Channeling Johnny Cash
By David Kattenburg
With Adrienne Clarkson’s CBC Massey Lectures about citizenship and belonging in mind, consider a Winnipeg-born singer-songwriter named Marcel Soulodre. Listen here:Marcel — currently paying homage to the late-great American country singer Johnny Cash in bistros and restaurants across Europe — grew up in Winnipeg’s French-speaking neighborhood St. Boniface. His mother was from Nebraska and his father from France. Although seventh-born Marcel was given a French name, English was the language spoken at home.
It was as a stagehand at St. Boniface’s Franco-Manitoban Cultural Center that Marcel first started speaking French. There, he realized that performing in front of audiences was what interested him the most, that stagecraft had been a means to that end.
Marcel pursued his epiphany on the streets of Quebec, busking Dylan, Springsteen and Neil Young standards. Back in St. Boniface, he formed a band called The Ministers of Soul and launched onto Winnipeg’s club circuit.
Life took another turn. At the city’s French-language Festival du Voyageurs, he met a Cajun fiddler named Hadley Castille. The two hit it off, and down to New Orleans he went, performing a whole lot of songs in both French and English. With Hadley’s encouragement, Marcel started writing French songs of his own.
He also began working as a carny, re-exploring his fascination for backstage work, living life on the road.
Soulodre recorded a bunch of CDs, breaking through with the 1995 disk J’Avais Dans Les Yeux — a coherent set of snappy songs strongly cajun in flavor, co-written with French songwriter Bernard Bocquel. Track 3, Giddy-Up, got lots of airplay. Que Je Recommence followed in 1999, capturing a Western Canada Music Award.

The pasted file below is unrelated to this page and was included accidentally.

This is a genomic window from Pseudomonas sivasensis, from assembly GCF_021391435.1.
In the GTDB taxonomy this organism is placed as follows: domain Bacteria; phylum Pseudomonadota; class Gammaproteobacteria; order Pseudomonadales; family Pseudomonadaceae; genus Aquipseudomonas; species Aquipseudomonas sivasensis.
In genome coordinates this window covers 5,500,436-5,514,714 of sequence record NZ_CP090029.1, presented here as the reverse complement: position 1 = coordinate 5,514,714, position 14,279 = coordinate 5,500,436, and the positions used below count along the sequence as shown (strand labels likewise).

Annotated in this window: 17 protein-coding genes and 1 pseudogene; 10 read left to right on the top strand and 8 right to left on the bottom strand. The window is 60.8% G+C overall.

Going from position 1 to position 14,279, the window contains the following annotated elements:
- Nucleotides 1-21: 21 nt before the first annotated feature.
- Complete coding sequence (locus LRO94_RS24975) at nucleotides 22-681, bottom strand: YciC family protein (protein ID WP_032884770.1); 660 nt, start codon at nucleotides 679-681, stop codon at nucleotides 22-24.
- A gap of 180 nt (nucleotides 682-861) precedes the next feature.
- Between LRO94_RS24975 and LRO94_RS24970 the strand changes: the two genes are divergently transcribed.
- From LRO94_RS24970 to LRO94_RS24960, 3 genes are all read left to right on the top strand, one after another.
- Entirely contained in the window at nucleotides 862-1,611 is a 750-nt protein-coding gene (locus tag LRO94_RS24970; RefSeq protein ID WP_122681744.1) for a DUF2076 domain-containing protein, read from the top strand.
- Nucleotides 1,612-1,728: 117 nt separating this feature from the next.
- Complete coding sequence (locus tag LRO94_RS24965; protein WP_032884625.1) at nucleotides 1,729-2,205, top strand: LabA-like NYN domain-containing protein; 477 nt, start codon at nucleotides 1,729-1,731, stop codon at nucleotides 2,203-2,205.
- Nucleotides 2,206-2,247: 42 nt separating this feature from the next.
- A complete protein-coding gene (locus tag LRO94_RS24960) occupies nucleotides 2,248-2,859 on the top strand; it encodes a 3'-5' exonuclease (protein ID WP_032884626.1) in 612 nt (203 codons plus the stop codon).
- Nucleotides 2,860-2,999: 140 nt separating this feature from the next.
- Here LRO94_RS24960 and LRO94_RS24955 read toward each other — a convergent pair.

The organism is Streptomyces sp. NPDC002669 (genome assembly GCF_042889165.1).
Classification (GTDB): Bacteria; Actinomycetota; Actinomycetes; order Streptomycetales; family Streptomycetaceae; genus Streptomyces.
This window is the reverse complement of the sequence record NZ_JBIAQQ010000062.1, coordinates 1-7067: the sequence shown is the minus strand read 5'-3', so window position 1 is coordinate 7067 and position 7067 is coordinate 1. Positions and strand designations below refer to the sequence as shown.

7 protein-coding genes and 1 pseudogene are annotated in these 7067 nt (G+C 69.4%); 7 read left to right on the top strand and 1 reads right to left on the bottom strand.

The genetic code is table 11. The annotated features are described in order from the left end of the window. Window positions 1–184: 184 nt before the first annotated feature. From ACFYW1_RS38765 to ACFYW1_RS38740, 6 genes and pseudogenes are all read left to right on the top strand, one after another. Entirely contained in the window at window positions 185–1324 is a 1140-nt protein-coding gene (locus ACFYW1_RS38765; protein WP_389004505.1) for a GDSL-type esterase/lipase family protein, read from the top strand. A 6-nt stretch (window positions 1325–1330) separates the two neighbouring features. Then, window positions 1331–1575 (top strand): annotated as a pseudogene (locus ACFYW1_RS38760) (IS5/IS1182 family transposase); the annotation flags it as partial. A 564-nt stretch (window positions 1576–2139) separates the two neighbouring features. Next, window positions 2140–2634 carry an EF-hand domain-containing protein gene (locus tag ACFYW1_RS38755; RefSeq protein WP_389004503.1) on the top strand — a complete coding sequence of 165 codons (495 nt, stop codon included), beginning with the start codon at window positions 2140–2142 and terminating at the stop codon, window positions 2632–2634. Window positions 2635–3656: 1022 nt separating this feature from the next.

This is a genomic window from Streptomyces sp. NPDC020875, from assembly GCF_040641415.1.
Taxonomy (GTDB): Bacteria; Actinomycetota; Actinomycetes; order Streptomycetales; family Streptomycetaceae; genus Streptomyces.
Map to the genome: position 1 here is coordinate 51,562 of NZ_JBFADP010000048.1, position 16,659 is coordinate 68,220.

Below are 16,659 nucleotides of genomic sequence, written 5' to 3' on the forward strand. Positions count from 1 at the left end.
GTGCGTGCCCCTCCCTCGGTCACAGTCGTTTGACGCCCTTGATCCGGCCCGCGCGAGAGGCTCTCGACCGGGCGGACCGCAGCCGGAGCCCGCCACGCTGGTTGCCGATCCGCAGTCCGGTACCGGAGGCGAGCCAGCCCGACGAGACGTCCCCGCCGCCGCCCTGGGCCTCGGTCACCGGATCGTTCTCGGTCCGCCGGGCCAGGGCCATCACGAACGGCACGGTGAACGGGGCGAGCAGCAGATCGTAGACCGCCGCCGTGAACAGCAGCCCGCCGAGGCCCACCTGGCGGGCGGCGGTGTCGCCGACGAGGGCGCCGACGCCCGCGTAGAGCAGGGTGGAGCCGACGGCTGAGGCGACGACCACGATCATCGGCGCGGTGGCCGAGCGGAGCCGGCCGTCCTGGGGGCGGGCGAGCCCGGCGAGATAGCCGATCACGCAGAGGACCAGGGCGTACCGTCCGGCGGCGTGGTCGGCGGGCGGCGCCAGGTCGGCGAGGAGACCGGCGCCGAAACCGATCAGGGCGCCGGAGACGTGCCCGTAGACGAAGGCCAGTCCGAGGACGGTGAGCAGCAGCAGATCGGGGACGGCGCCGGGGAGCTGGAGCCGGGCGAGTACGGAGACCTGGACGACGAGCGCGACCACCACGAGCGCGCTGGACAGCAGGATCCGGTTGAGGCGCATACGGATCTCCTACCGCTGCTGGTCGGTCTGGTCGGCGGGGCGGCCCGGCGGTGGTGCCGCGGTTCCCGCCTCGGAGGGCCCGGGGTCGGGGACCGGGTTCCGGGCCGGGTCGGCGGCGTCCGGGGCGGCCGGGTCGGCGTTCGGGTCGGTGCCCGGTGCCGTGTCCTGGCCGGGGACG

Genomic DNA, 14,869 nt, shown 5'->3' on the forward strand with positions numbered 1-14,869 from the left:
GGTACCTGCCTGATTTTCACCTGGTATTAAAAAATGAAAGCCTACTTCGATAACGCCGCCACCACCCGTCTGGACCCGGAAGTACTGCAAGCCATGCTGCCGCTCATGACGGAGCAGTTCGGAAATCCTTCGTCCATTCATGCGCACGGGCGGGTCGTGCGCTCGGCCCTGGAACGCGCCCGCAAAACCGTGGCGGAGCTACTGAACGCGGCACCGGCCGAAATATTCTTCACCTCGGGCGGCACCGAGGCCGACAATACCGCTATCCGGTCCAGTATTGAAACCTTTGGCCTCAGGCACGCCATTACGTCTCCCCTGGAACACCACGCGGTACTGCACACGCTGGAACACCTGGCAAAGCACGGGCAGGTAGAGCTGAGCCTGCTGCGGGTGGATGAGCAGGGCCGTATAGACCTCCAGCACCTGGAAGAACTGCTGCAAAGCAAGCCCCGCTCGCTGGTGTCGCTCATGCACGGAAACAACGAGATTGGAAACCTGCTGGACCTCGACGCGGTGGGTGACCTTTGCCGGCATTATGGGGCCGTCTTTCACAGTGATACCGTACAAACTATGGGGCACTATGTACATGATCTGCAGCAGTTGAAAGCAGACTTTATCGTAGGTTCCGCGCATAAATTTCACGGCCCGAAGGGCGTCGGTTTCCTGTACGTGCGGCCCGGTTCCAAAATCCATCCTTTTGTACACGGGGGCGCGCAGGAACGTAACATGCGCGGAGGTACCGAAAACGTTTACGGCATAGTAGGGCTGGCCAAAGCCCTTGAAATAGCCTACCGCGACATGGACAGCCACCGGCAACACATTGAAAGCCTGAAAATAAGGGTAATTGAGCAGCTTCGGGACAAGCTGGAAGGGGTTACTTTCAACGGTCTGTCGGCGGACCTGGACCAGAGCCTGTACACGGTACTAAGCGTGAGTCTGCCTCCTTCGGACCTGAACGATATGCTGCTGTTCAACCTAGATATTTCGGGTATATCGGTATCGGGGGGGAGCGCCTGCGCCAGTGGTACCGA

But North America isn’t the best place to make a living performing songs in French, and Marcel Soulodre was ambitious. In 2003, he started performing the songs of a great songster hero of his, Johnny Cash, across North America.
No sooner had Marcel’s Wanted Man tour begun, when, without warning, the Man in Black suddenly died. Soulodre would spend the next three years offering solace to saddened fans from Saskatchewan to Sacramento, under the stage name M. Soul.
But life’s road would take another fateful turn. Weary of his beloved stage — wondering where he belonged — Soulodre set off to France to visit family and friends. There, someone suggested he do a gig. Sure, said Marcel! In a little club in the lovely city of Strasbourg, he sang a bunch of Bob Dylan, Neil Young, Howling Wolf and Rolling Stones songs, a few of his own — and of course a bunch of Johnny Cash.
A German came up to him. “I vant you to play in my club in Germany!” the man said.
“Sure,” said Marcel. “Who will take care of my visa,” he asked?
“You don’t need a visa here in Europe,” the German happily replied (i.e. once you get into a country with a standard performer’s visa, you can play anywhere in Europe you want). In the wandering, traveler’s mind of Marcel Soulodre, the idea of putting down musical roots in the land of his father felt good. In 2007, he moved to Strasbourg, France.
The rest, as they say, is history. It’s just a story about a guy named Marcel Soulodre … A Canadian? Franco-Manitoban? American music lover? European expat? Where he comes from, where he’s been, where he is now, where he’s going; digging for roots, pulling up roots, discovering roots, implanting himself wherever the soil seems best.
Wherever Johnny Cash fans are found, and people love American music.
Listen to Marcel’s story above.